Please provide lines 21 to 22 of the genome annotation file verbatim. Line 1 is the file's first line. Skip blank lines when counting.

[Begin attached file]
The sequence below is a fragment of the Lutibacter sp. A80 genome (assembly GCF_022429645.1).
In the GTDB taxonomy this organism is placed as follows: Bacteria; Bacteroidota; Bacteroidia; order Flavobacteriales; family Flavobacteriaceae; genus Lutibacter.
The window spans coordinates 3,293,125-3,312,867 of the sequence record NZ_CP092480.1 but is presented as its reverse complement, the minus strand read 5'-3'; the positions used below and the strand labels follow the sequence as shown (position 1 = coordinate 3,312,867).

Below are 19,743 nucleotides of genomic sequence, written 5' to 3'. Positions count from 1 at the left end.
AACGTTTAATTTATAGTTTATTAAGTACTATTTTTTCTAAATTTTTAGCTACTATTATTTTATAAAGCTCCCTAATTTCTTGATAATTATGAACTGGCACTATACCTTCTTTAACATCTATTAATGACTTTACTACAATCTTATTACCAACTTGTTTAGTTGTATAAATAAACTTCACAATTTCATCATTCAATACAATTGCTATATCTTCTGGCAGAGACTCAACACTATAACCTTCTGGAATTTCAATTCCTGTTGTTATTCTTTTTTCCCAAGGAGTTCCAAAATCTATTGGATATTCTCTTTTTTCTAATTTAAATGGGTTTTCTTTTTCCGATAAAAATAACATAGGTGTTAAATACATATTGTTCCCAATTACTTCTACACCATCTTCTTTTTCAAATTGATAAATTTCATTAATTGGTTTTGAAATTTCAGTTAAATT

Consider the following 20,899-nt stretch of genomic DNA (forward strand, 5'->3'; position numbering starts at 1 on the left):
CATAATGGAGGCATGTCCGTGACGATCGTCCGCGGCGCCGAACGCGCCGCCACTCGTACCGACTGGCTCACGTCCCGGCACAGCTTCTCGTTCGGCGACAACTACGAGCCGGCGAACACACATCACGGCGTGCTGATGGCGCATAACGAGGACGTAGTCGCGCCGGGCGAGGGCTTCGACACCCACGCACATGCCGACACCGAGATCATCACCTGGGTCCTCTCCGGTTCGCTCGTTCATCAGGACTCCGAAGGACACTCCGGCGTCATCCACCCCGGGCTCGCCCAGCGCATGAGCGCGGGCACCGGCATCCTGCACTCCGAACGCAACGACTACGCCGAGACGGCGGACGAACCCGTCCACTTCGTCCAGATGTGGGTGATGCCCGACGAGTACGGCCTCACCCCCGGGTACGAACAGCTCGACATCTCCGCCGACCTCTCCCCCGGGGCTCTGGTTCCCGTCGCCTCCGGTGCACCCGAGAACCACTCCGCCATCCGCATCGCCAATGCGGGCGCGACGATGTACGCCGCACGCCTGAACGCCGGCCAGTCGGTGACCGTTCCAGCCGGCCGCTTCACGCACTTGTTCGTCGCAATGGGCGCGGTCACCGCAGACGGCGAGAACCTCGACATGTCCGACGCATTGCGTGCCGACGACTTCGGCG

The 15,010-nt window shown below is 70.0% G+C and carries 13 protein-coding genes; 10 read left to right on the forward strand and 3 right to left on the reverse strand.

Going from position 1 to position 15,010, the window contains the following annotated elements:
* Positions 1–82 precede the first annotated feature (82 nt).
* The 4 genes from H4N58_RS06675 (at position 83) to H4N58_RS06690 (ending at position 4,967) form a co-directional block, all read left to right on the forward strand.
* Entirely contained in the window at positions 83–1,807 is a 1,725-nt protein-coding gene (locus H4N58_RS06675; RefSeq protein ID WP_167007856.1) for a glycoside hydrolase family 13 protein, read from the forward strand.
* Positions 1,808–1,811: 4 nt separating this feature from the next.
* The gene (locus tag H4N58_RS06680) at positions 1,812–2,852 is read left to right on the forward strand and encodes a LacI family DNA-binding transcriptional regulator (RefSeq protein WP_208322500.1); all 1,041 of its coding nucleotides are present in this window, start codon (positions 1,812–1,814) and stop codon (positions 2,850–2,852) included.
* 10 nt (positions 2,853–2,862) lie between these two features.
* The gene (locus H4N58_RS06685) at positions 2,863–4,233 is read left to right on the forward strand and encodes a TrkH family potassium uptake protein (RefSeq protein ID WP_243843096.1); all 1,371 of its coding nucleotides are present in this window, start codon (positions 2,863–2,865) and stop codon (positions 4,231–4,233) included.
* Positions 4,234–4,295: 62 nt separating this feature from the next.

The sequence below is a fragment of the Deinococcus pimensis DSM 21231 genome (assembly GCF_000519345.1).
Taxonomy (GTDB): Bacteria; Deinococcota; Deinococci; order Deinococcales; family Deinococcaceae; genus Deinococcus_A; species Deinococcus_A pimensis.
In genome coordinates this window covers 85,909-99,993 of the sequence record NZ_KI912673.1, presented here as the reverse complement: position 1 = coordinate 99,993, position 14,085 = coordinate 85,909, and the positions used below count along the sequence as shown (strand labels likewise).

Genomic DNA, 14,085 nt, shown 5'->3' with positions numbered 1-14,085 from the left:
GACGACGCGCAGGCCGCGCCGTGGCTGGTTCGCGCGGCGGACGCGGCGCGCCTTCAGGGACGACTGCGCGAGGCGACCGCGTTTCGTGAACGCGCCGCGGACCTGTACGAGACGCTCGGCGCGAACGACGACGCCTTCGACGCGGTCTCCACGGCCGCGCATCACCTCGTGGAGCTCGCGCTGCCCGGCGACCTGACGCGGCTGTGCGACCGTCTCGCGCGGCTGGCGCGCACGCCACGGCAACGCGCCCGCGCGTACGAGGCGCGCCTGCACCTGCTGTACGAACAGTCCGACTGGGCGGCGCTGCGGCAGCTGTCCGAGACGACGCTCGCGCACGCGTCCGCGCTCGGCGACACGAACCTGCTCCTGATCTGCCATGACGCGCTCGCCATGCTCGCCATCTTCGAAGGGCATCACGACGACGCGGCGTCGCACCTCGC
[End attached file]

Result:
Genomic DNA, 14,085 nt, shown 5'->3' with positions numbered 1-14,085 from the left:
GACGACGCGCAGGCCGCGCCGTGGCTGGTTCGCGCGGCGGACGCGGCGCGCCTTCAGGGACGACTGCGCGAGGCGACCGCGTTTCGTGAACGCGCCGCGGACCTGTACGAGACGCTCGGCGCGAACGACGACGCCTTCGACGCGGTCTCCACGGCCGCGCATCACCTCGTGGAGCTCGCGCTGCCCGGCGACCTGACGCGGCTGTGCGACCGTCTCGCGCGGCTGGCGCGCACGCCACGGCAACGCGCCCGCGCGTACGAGGCGCGCCTGCACCTGCTGTACGAACAGTCCGACTGGGCGGCGCTGCGGCAGCTGTCCGAGACGACGCTCGCGCACGCGTCCGCGCTCGGCGACACGAACCTGCTCCTGATCTGCCATGACGCGCTCGCCATGCTCGCCATCTTCGAAGGGCATCACGACGACGCGGCGTCGCACCTCGC